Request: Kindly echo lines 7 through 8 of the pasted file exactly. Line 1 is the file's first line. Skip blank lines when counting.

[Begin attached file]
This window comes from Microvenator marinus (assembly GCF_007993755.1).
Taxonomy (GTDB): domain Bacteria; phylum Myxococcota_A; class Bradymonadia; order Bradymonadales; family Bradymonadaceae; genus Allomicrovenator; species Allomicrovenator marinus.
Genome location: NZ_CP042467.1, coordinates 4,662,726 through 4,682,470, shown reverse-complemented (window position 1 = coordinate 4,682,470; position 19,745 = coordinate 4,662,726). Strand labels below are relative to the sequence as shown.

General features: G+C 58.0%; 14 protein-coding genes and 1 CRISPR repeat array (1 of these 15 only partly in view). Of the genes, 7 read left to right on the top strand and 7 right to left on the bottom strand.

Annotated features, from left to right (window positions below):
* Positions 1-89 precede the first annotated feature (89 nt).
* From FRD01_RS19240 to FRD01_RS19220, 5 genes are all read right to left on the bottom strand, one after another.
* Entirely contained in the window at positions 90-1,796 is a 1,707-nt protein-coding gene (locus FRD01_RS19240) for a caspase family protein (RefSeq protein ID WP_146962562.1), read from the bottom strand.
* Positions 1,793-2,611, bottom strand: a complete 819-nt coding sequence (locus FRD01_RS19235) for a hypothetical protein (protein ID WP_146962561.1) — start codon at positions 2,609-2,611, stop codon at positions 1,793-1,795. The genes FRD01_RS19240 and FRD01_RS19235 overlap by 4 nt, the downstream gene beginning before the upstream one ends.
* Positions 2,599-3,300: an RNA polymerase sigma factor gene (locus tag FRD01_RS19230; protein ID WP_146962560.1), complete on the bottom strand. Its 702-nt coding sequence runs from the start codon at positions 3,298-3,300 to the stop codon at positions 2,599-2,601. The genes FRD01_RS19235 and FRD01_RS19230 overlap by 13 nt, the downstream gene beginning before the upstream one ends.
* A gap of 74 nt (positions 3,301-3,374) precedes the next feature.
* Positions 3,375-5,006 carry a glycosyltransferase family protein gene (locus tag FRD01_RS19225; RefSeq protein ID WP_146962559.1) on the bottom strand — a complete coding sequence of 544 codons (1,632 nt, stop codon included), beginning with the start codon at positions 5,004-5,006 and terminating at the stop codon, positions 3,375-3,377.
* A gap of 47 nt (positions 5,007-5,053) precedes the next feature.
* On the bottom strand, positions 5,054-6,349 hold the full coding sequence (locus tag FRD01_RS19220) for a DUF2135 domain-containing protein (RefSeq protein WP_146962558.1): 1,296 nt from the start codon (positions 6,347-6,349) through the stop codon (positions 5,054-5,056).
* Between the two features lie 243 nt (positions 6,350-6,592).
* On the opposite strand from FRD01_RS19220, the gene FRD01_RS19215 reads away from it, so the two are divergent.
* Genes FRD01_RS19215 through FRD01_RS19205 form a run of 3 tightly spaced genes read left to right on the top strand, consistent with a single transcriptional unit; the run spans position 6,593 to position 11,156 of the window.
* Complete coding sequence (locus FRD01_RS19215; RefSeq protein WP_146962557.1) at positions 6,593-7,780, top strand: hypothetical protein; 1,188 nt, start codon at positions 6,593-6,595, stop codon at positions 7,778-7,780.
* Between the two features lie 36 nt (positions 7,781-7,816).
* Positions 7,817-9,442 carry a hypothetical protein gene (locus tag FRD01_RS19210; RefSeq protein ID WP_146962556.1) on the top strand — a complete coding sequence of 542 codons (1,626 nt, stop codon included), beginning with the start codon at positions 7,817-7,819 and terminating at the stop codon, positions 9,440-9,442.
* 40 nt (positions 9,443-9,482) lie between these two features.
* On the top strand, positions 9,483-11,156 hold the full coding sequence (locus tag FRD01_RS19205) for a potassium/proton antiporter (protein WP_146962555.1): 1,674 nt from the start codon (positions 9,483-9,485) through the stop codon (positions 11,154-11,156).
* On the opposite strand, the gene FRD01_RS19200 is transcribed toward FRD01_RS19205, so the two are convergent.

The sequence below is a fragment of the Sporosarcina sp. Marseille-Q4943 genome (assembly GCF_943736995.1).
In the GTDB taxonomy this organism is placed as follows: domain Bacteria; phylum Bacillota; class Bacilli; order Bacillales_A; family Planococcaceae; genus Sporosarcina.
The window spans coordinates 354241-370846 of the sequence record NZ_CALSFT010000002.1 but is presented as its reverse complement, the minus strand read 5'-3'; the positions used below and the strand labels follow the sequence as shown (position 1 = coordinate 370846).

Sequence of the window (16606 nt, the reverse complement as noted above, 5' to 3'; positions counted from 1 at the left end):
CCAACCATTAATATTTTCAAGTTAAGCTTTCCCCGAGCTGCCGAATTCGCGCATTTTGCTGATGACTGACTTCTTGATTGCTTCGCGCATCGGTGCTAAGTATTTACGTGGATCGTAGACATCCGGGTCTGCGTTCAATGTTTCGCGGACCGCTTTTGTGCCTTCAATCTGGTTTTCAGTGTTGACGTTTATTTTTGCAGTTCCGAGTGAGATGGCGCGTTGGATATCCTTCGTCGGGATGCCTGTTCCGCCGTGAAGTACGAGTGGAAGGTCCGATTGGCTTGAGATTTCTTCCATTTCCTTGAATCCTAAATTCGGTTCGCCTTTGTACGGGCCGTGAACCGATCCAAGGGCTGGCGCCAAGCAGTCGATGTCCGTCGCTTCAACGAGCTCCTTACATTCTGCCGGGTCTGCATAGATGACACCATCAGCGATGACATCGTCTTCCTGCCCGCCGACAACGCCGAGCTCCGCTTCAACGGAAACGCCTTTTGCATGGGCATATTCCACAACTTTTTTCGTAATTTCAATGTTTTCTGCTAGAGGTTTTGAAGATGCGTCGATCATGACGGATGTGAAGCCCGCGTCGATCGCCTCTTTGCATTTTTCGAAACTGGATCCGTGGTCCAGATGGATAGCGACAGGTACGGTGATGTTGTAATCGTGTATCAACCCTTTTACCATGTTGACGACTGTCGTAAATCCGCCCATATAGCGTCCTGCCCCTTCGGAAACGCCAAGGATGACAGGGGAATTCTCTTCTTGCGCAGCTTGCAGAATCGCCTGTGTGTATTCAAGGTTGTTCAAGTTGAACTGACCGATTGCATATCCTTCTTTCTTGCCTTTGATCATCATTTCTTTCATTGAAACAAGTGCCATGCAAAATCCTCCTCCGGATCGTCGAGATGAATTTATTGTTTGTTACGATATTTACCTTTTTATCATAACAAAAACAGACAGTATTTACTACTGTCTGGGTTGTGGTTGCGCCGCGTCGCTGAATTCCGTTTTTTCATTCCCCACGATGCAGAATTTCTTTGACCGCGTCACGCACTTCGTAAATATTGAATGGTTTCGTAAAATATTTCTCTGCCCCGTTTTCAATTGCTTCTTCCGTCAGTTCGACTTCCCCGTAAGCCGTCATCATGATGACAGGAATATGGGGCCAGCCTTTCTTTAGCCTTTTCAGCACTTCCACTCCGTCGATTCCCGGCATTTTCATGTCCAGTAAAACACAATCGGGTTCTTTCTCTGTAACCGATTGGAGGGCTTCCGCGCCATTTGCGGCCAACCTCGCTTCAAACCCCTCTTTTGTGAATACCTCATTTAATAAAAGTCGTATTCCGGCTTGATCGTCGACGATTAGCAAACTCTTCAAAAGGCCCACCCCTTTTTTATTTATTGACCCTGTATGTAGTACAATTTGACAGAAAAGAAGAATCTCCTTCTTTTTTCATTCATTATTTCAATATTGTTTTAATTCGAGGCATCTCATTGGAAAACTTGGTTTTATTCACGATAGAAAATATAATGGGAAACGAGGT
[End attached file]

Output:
* From FRD01_RS19240 to FRD01_RS19220, 5 genes are all read right to left on the bottom strand, one after another.
* Entirely contained in the window at positions 90-1,796 is a 1,707-nt protein-coding gene (locus FRD01_RS19240) for a caspase family protein (RefSeq protein ID WP_146962562.1), read from the bottom strand.